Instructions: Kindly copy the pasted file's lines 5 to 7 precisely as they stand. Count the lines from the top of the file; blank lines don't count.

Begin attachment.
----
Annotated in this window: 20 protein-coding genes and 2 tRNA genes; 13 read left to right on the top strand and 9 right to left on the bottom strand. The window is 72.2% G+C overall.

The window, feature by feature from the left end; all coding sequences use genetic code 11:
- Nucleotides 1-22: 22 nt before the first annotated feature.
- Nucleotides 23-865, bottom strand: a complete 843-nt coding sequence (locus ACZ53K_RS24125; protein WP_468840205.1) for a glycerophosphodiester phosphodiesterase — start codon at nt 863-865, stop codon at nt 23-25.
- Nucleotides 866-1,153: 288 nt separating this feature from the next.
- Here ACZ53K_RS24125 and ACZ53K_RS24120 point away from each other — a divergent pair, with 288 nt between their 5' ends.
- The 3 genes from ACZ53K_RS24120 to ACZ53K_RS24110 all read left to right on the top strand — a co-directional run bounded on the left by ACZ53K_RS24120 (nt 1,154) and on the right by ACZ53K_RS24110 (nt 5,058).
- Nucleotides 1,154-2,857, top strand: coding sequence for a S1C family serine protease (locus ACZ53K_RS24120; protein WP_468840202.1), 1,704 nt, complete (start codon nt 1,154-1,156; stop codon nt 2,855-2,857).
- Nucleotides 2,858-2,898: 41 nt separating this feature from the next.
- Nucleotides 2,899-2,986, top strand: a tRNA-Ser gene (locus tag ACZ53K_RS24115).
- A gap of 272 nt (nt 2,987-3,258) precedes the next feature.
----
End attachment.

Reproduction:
- Nucleotides 866-1,153: 288 nt separating this feature from the next.
- Here ACZ53K_RS24125 and ACZ53K_RS24120 point away from each other — a divergent pair, with 288 nt between their 5' ends.
- The 3 genes from ACZ53K_RS24120 to ACZ53K_RS24110 all read left to right on the top strand — a co-directional run bounded on the left by ACZ53K_RS24120 (nt 1,154) and on the right by ACZ53K_RS24110 (nt 5,058).